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The male Pill: female equality or equality of ill-treatment?

The male Pill: female equality or equality of ill-treatment?

A new male contraceptive currently under trial, Nesterone/Testosterone, is ‘tipped to become the first male hormonal contraceptive on the marker’; consisting of a gel applied to the skin which contains progestin, ‘a synthetic hormone also used in female contraceptives’, and synthetic testosterone, it switches off the testosterone production, thus preventing sperm production.  According to Dr John Reynolds-Wright, a clinical research fellow involved in the Edinburgh trial, the gel reduces the sperm count to ‘“less than one million per millilitre of semen”’ and thus ‘“is considered effectively a contraceptive”’ – ‘“although lots of men on Nesterone end up with a sperm count of zero.”’ As with the female contraceptive pill, ‘the trial so far indicates it is reversible’, since within a few months of stopping, the ‘volunteers’ sperm production returns to normal, just as a woman’s ovulation remsumes after stopping the Pill.’  


While the development is being regarded as striking a blow for sexual equality, Janet Street-Porter says she would not rely on a partner to take this new form of the ‘male pill’, since men ‘cannot be trusted with birth control’; this is ‘not because they are liars, forgetful, or duplicitous. Women can be all those things too’, but ‘because ever since the advent of the Pill in 1961’ - prior to which, women had to rely on their partners using male contraception, often imperfectly - ‘women have been in charge of their own destiny. Once you’ve tasted that freedom, why hand it back?’ She insists: ‘The Pill switched power from one sex to another’, marking ‘an historic moment for women, giving us control over our bodies and lives.’


Before the Pill, she says, ‘women who didn’t want to run the risk of an unwanted pregnancy had to be on their guard’, citing her own ‘bittersweet experience, having had two frightening abortions while still a teenager’; she learned ‘that trusting men (or the impulses of a headstrong young girl – me! – who thought she’d be lucky and not get pregnant) is not always the best policy.’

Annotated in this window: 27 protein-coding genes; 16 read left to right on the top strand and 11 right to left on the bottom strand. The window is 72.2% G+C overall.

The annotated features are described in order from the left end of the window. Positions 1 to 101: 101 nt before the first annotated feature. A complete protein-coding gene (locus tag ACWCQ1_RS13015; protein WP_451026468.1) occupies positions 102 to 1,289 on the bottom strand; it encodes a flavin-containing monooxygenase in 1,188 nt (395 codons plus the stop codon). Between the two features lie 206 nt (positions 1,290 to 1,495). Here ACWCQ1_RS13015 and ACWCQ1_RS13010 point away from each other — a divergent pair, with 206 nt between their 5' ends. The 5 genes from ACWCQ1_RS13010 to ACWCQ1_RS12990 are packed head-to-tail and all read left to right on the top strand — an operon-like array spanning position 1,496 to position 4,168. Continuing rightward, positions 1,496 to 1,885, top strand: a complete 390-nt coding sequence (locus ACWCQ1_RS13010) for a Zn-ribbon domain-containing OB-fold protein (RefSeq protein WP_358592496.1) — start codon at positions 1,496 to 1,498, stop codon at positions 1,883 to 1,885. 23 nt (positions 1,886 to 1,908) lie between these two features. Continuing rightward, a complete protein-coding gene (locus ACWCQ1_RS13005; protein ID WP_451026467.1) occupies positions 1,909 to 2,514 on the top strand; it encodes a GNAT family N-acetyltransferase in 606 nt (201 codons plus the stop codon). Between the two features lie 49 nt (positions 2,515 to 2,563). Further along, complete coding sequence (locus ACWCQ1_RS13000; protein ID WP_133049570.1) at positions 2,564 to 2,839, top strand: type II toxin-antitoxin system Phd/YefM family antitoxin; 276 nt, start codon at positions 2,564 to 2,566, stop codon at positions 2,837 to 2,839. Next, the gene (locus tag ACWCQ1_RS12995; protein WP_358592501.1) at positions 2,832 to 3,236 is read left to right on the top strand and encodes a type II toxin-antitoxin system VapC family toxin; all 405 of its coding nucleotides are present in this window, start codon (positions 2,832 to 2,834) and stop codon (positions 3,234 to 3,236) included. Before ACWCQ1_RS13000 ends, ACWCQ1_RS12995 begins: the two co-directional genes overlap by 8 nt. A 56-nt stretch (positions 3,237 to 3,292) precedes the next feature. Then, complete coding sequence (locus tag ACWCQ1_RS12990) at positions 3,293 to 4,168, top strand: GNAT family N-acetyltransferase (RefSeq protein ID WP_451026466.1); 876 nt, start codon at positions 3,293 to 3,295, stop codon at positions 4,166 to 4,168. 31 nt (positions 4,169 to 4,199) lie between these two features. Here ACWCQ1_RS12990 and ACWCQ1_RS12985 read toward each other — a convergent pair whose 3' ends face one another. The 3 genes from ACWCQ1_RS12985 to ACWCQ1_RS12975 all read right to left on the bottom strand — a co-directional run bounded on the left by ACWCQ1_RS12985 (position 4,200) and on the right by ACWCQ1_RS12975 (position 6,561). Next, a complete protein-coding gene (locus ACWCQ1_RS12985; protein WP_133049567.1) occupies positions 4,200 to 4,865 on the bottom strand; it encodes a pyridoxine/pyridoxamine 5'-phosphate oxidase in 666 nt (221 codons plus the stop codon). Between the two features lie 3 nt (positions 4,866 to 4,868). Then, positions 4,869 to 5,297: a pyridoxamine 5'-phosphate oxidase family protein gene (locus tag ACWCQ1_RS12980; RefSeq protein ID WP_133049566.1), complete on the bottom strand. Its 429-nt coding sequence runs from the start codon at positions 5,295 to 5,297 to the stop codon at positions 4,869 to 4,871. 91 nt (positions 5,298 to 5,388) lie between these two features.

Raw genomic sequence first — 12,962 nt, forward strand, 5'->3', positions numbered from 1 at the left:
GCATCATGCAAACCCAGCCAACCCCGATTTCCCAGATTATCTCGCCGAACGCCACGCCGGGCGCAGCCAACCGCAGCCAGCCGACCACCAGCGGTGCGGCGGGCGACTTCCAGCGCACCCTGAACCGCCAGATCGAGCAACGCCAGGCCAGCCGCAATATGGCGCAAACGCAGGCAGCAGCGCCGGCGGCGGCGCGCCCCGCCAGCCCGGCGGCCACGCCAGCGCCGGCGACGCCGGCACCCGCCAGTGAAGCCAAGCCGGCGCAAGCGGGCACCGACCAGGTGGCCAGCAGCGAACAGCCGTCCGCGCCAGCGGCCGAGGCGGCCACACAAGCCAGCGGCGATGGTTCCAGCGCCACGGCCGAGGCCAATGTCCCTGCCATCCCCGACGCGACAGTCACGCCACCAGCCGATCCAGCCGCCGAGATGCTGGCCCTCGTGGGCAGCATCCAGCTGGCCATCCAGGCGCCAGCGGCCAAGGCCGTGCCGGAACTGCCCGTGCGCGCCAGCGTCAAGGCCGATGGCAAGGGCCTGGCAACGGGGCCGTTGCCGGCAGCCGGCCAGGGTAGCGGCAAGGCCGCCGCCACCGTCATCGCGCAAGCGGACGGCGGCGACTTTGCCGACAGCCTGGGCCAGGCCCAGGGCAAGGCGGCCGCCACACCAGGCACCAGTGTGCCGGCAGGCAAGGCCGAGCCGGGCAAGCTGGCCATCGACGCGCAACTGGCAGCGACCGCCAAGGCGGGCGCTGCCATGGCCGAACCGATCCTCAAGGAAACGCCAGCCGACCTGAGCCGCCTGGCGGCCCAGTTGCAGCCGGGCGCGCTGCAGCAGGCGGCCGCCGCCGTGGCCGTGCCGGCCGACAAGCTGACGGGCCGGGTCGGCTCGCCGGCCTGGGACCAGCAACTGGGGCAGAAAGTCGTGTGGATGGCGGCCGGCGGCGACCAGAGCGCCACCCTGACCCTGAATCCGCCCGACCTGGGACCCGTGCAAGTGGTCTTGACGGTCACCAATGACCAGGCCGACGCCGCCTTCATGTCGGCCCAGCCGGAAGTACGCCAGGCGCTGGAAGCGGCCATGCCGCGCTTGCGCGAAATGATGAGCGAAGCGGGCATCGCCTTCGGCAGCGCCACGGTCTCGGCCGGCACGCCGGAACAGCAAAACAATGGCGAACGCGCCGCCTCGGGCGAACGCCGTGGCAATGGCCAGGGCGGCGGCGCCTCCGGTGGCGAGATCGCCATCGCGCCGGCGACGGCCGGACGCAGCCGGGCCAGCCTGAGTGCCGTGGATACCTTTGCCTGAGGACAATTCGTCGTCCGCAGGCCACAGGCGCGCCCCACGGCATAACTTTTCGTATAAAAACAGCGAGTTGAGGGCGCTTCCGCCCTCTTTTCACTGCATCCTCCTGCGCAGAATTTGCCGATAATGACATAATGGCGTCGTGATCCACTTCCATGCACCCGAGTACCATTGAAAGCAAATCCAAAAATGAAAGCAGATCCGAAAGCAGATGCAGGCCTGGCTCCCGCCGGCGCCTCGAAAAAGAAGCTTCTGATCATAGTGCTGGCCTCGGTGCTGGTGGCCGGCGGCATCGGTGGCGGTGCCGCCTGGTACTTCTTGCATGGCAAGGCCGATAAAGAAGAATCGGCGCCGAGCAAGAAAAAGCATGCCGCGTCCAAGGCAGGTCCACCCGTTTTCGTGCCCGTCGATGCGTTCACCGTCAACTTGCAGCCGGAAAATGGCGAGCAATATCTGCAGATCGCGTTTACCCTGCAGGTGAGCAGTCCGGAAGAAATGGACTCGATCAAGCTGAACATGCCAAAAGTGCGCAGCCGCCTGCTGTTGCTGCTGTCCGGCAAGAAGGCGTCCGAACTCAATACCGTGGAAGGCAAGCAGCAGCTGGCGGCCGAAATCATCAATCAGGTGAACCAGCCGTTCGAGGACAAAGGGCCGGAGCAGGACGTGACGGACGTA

However, the Pill doesn’t always work, demonstrating that the main argument for contraception – that it prevents abortion – is tragically hollow, and men taking the new ‘male Pill’ will not be faced with the dilemma of an unplanned pregnancy and/or the very personal experience of abortion - which, unlike the gel, is irreversible, and haunts many women for the rest of their lives.


As to equality, the new male contraceptive could be used by some men to prevent their partners from conceiving when they wish to. And this new male contraceptive does seem to offer equality of ill effects, as noted by one man on the trial, Ed, who says: ‘“I do occasionally get hot flushes and night sweats. And I’ve gained 3-4 kg [around 7 lb]”’, although he ‘has taken to his “mood changes” like a duck to water’, insisting that ‘“something like the gel should still be an option for men.”’


Since it is reported that ‘the man’s libido and overall physical health is maintained’, any side effects will likely be dismissed as ‘minor’, as with the female Pill; admittedly, the female Pill is seriously life-threatening for some women, raising the risk of strokes and cancer – as well as reducing some women’s libido -